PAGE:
Philip Seymour Hoffman Sails To England For ‘Pirate Radio’

'You always had to watch getting sunburned!' the actor laughs of shooting the film on a boat.

Attention, casting directors of the world! Want to cast Oscar winner Philip Seymour Hoffman in your new movie? Make sure to shoot it in a location the guy wants to visit. And flesh out the actorly ranks with dudes Hoffman wants to hang out with.

That’s pretty much how director Richard Curtis ([movie id="235080"]“Love Actually”[/movie]) and his team nabbed the actor for [movie id="383120"]“Pirate Radio.”[/movie]

“It wasn’t really the topic or the theme,” Hoffman told MTV News, explaining why he signed on to the project. “The script I thought was very sharp and very funny. And I also thought the idea of it could be oddly moving. But the biggest thing was, ‘Oh, God, how great would it be to go to England and be the only American on set and kind of get away for a while and work with these guys and get to know these guys?’ And that ultimately was the best part about it.”

Those guys included righteous British actors like Bill Nighy ([movie id="268871"]“Pirates of the Caribbean”[/movie]), Rhys Ifans (“Flight of the Conchords”), Nick Frost ([movie id="250850"]“Shaun of the Dead”[/movie]) and Kenneth Branagh ([movie id="212981"]“Harry Potter and the Chamber of Secrets”[/movie]). They all play members of a pirate radio station in the late 1960s, a time when rock and roll wasn’t widely available on the British airwaves and folks took to the high seas to broadcast the Rolling Stones, the Beatles, the Who and other bands for kids with radios hidden under their pillows at night.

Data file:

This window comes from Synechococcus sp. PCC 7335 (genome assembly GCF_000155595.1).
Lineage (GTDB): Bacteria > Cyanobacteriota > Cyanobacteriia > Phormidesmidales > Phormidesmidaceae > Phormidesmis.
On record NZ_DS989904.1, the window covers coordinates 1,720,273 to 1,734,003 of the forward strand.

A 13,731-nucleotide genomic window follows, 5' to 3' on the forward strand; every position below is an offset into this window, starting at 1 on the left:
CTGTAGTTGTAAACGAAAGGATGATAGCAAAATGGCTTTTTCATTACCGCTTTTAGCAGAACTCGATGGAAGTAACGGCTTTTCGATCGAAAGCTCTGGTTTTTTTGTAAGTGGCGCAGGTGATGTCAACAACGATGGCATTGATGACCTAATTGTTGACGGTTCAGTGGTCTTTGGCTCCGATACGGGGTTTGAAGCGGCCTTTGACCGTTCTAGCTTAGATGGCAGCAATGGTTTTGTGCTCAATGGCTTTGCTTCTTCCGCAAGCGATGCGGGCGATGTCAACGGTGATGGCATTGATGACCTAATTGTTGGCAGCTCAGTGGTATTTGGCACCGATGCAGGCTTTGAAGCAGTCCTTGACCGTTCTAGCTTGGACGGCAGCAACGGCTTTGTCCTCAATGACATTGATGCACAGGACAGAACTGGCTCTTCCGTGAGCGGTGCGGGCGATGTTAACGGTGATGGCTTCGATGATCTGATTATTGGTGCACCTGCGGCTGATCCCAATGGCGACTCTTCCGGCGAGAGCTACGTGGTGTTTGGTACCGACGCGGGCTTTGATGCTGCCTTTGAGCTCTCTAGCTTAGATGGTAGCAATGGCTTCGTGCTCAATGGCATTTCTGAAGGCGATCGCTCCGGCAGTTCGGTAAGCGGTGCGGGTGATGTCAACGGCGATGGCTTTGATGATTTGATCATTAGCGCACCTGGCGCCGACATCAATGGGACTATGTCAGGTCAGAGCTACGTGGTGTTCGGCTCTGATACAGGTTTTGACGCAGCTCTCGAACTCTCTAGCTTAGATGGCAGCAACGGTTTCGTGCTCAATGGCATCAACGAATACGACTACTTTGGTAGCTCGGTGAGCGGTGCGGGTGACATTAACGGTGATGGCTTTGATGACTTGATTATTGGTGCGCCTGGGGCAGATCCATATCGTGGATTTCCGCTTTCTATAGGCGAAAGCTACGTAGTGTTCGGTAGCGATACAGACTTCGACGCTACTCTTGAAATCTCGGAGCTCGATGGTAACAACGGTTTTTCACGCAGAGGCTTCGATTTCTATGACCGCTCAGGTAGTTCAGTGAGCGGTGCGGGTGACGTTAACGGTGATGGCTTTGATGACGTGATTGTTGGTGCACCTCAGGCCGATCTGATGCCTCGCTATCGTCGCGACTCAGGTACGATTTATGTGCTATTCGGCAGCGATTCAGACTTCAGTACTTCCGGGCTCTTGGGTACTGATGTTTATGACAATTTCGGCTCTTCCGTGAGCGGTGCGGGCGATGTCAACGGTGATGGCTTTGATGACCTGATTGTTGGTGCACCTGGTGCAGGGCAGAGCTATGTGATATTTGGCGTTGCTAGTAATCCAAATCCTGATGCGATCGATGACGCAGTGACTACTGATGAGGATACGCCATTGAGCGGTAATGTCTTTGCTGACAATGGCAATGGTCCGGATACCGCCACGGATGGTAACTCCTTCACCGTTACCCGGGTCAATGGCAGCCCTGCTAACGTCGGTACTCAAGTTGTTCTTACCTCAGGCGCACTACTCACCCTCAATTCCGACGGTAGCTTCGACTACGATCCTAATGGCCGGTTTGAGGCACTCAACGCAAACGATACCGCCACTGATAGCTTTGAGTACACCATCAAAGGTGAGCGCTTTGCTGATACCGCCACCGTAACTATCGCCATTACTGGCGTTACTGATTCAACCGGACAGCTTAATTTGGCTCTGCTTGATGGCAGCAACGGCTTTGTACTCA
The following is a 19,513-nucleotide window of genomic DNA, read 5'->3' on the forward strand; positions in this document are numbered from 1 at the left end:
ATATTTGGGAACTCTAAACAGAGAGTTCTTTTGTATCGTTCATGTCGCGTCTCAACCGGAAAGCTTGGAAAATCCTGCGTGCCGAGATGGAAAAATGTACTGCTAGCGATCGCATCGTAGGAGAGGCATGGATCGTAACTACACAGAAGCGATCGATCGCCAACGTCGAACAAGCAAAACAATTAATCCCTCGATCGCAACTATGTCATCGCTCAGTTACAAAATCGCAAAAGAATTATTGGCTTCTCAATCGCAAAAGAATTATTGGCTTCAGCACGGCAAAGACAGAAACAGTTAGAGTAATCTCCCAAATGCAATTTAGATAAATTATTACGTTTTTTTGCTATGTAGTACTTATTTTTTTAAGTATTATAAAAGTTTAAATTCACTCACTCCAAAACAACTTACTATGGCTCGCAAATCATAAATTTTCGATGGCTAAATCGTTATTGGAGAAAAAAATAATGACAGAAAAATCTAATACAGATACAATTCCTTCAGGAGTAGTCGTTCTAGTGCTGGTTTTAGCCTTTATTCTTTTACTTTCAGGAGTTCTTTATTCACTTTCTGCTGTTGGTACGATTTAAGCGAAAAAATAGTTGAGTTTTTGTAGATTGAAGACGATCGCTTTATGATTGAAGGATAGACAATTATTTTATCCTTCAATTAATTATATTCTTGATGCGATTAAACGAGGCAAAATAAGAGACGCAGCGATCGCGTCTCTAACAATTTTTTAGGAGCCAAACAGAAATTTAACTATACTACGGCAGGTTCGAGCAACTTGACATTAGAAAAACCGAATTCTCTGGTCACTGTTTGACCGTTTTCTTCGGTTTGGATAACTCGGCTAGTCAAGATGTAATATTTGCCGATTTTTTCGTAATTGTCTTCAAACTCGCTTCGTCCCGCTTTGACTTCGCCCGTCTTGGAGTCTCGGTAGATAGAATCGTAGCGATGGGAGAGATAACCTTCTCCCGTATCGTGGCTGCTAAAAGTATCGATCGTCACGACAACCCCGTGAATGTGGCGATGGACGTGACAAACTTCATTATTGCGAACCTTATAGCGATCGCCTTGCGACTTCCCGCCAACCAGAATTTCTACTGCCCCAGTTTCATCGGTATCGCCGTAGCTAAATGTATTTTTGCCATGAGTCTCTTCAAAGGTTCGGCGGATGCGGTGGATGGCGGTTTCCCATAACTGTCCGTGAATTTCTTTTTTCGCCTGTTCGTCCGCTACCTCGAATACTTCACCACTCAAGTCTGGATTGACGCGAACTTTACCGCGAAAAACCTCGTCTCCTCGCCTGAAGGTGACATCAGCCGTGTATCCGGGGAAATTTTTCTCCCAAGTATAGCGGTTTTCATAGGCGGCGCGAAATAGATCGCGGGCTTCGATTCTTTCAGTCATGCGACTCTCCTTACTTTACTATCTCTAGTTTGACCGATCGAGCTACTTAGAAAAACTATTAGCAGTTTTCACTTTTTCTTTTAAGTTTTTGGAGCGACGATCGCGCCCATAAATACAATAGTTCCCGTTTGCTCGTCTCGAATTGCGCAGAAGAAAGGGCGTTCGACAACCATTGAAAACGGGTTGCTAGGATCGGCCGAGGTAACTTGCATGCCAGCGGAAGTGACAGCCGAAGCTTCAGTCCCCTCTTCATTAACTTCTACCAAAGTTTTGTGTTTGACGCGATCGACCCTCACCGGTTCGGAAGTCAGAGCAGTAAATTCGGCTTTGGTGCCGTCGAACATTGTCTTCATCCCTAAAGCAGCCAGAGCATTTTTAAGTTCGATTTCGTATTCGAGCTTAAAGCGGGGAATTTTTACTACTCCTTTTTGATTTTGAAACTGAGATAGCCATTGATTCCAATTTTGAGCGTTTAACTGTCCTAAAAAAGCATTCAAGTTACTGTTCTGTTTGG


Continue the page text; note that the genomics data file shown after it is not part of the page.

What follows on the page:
“The movie has a kind of profound message about the importance of rock and roll in our lives, and I needed someone to say that well and Phil says it really well and really beautifully,” Curtis said.

But “Pirate Radio” is not just a rock movie. It’s a coming-of-age story, an ensemble comedy, even a bit of a disaster movie at the end. After all, a lot of the movie was shot on an actual boat, which the production would sail out into open waters each day. Most of the cast arrived early for a sort-of pirate boot camp, which sounds harrowing until you learn that it mostly involved fishing, drinking beer and sleeping in cramped cabins.

Though Hoffman arrived late on set — due to work on another project — he did pick up one seafaring tip early on. “You always had to watch getting sunburned!” he laughed. “Those were the things ultimately that could really make it an awful thing if you got sick that way.”

Check out everything we’ve got on “Pirate Radio.”

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